The peripheral nervous system does have the ability to regenerate. If it's a nerve that's cut, we can put it back together and the nerve will grow back to the muscle and skin to restore motor function and sensation. We capitalize on that physiology in this case. We have to treat the central nervous system like a black box. We bypass the spinal cord injury we don't know how to fix. When we do the nerve transfer, we create a peripheral nerve injury. We want to create that injury as close to the muscle as possible. We're slicing over into a new nerve. When we cut the nerve that's connected to the brain and slice it into the nerve that's not connected to the brain because of the spinal cord injury, the nerve dies back to where we cut it. It has to grow back down the nerve tube to get back to the muscle. That growth occurs at an inch a month. If that nerve shoot doesn't get back to the nerve within a year, the muscle will be unresponsive. The closer we are to the muscle, the faster the recovery.

What’s innovative about this technique?

Nerve transfer is not a new concept. It's been popularized in the last 10 years for patients with peripheral nerve injuries. We started doing nerve transfers toward the fingertips and stealing extra nerves to restore function more quickly. In the last 10 years, that's become much more popular. Applying that concept to patients with spinal cord injuries is a new part.

These are well-established procedures that haven't been used in this patient population. Patients with spinal cord injury have a blockage between the brain and those nerves. The muscle and the nerve are alive below the level of spinal cord injury. The cell of the nerve is sitting in the spinal cord. That long shoot is the peripheral nerve. It goes out to the muscle. That connection is intact in patients with spinal cord injury. That's unlike peripheral nerve injury where the nerve fiber itself is cut. That's the different physiology of these two patient populations that we exploit.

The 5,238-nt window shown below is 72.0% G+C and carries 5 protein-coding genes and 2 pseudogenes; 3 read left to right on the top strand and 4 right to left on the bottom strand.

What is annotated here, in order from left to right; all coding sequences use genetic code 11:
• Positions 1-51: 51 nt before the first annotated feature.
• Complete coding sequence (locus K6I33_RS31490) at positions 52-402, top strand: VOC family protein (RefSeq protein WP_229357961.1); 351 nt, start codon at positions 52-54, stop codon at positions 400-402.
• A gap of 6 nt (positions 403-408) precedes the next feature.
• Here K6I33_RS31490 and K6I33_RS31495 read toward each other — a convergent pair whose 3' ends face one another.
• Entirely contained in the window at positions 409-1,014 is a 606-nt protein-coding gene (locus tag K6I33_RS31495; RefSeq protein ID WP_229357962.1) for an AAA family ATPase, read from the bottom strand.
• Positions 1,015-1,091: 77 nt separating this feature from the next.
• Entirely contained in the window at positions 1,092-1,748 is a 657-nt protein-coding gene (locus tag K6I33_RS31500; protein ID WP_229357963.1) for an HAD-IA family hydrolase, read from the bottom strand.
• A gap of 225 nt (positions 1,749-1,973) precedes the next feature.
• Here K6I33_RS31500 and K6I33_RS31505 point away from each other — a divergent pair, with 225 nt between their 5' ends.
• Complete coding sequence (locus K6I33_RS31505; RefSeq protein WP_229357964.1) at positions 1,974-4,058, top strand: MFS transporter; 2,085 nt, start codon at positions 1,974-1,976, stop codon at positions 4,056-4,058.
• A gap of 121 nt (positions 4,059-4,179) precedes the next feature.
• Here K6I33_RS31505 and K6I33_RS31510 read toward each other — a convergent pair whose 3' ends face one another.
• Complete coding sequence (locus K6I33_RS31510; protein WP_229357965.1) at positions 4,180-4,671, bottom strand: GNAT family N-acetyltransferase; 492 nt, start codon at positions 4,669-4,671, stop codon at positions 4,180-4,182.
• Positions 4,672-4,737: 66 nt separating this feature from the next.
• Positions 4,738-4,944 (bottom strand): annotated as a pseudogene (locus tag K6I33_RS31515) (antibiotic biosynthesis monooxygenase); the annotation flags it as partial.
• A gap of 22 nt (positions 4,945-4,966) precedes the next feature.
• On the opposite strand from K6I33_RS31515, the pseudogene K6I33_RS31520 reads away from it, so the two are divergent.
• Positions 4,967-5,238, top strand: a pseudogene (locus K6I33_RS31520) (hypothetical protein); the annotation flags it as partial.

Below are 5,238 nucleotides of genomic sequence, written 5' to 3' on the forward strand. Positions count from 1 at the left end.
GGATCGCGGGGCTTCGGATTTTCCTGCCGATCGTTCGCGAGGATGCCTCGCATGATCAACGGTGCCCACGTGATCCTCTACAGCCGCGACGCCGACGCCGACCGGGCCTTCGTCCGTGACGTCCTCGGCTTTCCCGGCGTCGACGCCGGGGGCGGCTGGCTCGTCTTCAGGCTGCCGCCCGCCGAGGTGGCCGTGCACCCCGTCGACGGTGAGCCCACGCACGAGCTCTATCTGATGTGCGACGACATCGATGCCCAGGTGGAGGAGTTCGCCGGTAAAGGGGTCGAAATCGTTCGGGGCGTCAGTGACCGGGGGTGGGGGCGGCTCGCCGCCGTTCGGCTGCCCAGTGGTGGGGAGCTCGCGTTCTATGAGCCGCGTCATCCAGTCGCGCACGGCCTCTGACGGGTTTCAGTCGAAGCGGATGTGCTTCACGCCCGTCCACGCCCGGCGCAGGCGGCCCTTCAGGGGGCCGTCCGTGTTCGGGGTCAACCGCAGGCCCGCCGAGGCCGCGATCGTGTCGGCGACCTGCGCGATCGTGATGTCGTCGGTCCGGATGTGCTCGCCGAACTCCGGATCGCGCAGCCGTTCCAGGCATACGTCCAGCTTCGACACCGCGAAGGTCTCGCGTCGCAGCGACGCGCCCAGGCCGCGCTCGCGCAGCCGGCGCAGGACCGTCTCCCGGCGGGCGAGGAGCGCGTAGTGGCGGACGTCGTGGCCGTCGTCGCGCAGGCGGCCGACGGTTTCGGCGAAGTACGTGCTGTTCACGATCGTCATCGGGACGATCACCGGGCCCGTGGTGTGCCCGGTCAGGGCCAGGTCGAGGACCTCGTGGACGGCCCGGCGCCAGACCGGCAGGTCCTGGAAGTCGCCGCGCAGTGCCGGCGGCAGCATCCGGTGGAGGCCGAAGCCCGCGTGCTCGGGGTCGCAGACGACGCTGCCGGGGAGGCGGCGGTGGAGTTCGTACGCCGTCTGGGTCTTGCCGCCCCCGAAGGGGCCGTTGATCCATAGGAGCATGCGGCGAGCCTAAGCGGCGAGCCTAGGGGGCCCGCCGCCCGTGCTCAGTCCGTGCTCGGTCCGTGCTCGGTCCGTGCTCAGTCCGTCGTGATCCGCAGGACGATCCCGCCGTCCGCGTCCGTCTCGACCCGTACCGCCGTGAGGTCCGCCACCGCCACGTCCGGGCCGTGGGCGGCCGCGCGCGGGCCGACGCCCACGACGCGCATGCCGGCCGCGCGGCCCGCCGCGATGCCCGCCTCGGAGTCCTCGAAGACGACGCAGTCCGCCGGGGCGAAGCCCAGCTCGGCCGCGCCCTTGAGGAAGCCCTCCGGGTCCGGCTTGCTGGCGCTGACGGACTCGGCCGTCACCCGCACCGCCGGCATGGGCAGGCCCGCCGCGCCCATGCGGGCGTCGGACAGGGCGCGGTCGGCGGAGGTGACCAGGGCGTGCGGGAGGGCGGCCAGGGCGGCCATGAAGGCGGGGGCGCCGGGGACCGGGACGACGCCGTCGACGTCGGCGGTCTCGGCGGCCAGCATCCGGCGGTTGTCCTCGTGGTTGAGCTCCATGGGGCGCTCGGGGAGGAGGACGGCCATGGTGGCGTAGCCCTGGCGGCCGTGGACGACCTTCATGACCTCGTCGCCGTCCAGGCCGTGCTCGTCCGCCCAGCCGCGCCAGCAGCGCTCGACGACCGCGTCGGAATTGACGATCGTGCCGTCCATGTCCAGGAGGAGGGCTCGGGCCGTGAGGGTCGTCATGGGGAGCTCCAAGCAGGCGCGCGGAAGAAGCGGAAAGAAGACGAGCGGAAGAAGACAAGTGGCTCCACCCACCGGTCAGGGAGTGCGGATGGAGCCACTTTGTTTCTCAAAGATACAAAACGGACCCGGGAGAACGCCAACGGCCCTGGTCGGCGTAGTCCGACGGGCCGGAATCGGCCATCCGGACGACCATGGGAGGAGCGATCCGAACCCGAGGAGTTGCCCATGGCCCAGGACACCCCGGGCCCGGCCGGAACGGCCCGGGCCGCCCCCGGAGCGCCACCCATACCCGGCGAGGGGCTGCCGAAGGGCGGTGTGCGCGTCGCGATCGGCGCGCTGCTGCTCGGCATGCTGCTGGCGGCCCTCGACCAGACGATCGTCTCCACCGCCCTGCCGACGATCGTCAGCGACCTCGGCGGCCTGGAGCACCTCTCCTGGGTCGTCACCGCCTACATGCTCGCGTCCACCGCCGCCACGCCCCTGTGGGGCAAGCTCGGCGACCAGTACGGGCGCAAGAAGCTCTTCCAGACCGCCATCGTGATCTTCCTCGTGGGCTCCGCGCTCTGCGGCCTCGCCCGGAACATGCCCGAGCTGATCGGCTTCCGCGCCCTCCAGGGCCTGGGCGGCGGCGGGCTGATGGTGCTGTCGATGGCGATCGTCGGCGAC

How did you figure out this technique would work for these patients?

It's a bit of luck and happenstance. My partner Susan Mackinnon, who did the first procedure, shared the story of what brought her to this point. The patient had been a practicing trauma surgeon. On his way to a surgery, he was in a motor vehicle crash and became quadriplegic. His friend, a plastic surgeon, [suggested he meet Dr. Mackinnon, a peripheral nerve expert]. They went to see if she could help him. [Dr. Mackinnon] walked into one of our patient rooms and, knowing everything she does about peripheral nerves, it just came to her. She thought she'd harness this technique.

This is a gentleman who is a surgeon, so he understands the risks of surgery. It took out all the things we worry about when we're doing something outside the expected. She did [the surgery] and sat on it. We'd only done it in the one patient to make sure it worked. At about six months, he began getting a twitch of function. At 12 months, he was able to feed himself independently. That instigated the publishing of the case report. We have a clear clinical result that shows this does work.